The political trolls hardly had to modify their content at all.  In form, it looked like a lot of today’s slapdash TV reporting, and in quality it resembled the click-bait you can find every day mixed in with so-called “real” news content.  What the trolls and their directors needed to modify was the audience, eliminating critical thinkers and focusing on people their research showed were already leaning their client’s way.  To these recipients, the whole world of news was so unworthy of their trust, it made sense to go with their beliefs.  The distinctions being proposed between real and fake news, often hard to discern, seemed to make no difference.

The 2016 Russian assault on America’s Presidential election was enabled by falsified content, not much new there.  But what made the falsifications work was the new ability to refine a poisoned message for every individual ear, including yours.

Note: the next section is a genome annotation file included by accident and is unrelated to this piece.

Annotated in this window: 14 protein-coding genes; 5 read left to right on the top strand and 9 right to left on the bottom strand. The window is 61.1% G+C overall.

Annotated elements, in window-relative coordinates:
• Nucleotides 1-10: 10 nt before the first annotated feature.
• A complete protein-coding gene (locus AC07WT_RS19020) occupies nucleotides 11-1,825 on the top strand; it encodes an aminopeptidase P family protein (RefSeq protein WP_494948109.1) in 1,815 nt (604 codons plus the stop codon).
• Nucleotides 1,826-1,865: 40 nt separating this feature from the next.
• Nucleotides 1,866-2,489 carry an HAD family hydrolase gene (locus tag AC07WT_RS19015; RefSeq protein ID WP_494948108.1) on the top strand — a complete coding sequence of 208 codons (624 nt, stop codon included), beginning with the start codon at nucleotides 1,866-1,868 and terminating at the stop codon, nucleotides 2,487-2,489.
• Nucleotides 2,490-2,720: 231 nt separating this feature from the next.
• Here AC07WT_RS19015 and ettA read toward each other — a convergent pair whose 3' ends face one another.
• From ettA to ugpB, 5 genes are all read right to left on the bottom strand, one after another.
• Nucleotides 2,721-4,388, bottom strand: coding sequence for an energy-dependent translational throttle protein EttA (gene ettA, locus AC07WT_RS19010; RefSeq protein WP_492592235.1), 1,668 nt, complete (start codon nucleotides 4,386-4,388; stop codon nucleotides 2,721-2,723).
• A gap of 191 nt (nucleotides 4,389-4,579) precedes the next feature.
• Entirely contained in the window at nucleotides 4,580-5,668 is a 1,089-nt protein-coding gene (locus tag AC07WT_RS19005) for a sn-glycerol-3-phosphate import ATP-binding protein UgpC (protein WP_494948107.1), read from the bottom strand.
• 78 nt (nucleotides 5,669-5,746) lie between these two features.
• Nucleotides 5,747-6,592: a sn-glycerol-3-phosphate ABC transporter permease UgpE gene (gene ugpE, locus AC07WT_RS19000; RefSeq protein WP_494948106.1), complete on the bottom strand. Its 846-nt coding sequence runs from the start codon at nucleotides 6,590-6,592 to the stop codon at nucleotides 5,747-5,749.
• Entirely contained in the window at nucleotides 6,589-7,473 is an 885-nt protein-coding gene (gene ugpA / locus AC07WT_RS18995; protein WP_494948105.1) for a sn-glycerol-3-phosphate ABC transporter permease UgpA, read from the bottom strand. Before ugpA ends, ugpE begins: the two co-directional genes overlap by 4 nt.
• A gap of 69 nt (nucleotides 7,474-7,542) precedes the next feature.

Find people who hate taxes or Muslims and it’s relatively easy to harden their biases into beliefs and then into directed political actions.

What might make such recruitment harder is if every message came with an authenticated signature.  Of course, you wouldn’t expect a “fear your Muslim neighbor” message to end with, “Yours Truly, Vladimir Putin” or “the Boys from Skopje.”  But even if the declaration of responsibility was pseudonymous, “The Committee for a Better World,” say, the shell would likely be only one Google click away from being popped off the slug beneath.

We need fixes.  The Russian pollution of our 2016 election (and the BREXIT vote and the 2017 French, German, Austrian, Polish and Hungarian elections) will either be a wake-up call to American voters or it will be a watershed, the redefining entry point of a new source of corruption in American politics.